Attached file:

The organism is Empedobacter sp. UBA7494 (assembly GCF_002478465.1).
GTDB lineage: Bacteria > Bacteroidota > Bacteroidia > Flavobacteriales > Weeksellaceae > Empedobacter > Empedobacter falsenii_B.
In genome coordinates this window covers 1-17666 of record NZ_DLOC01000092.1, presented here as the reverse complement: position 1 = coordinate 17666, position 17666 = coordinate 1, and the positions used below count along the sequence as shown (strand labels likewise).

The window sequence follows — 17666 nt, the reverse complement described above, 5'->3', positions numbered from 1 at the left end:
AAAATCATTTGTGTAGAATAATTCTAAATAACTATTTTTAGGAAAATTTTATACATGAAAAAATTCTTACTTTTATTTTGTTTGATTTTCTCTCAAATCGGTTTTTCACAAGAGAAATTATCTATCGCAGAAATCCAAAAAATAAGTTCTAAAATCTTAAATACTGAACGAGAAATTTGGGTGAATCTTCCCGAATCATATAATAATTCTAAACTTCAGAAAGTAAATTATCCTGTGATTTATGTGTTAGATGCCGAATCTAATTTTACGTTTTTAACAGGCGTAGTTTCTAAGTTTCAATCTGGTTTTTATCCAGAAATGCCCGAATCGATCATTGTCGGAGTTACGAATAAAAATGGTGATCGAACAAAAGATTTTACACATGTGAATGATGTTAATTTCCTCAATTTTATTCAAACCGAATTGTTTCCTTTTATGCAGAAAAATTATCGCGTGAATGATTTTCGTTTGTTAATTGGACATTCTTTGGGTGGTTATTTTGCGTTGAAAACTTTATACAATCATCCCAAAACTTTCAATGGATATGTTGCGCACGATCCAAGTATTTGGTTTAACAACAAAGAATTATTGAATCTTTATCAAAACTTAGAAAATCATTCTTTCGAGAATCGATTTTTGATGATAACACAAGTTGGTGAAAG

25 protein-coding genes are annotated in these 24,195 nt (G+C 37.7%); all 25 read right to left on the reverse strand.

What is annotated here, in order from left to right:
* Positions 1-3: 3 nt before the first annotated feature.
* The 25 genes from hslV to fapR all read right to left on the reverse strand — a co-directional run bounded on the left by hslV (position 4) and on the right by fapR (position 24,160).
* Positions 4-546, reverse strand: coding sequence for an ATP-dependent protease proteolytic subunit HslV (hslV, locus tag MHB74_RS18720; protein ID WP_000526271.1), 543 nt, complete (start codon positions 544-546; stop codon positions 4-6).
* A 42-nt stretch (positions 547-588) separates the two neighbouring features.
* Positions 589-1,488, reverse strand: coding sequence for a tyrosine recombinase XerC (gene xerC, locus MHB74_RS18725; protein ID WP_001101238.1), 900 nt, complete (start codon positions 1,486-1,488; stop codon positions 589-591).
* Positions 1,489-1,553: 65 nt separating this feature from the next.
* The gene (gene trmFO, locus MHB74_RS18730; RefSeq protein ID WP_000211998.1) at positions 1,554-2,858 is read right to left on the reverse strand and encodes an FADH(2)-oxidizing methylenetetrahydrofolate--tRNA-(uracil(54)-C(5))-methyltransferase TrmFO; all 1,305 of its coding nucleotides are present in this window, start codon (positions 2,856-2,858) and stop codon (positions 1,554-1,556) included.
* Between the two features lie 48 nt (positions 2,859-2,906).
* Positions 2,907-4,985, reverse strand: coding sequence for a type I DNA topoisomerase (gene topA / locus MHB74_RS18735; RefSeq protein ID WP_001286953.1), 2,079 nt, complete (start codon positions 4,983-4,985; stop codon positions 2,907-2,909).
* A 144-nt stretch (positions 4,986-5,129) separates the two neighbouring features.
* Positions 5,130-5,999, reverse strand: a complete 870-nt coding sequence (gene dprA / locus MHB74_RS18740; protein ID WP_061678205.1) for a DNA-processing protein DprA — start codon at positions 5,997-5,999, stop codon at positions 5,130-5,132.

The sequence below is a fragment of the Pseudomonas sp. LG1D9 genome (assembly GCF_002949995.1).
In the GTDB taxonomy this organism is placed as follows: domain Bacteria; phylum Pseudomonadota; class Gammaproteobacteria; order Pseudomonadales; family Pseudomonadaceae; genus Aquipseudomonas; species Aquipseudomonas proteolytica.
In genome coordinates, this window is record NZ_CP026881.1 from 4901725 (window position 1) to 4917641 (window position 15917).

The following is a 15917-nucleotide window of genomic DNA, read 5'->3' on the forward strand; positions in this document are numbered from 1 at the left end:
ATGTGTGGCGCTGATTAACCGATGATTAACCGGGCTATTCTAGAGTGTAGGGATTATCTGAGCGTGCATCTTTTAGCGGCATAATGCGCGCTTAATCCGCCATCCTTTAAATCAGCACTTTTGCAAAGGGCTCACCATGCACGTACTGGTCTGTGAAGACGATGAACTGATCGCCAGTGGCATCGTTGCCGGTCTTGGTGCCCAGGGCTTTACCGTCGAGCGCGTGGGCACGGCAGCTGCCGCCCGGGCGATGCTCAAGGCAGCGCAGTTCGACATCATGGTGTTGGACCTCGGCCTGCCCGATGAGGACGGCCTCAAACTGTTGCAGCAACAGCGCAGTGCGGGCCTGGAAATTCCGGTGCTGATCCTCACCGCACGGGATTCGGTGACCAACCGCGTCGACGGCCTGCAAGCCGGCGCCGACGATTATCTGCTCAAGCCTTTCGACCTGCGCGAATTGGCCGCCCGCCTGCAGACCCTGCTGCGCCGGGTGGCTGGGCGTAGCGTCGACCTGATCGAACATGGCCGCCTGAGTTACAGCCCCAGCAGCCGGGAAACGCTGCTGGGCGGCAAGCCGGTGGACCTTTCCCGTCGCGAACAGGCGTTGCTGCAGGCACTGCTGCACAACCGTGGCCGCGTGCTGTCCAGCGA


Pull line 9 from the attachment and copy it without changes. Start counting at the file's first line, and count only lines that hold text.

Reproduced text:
* The 25 genes from hslV to fapR all read right to left on the reverse strand — a co-directional run bounded on the left by hslV (position 4) and on the right by fapR (position 24,160).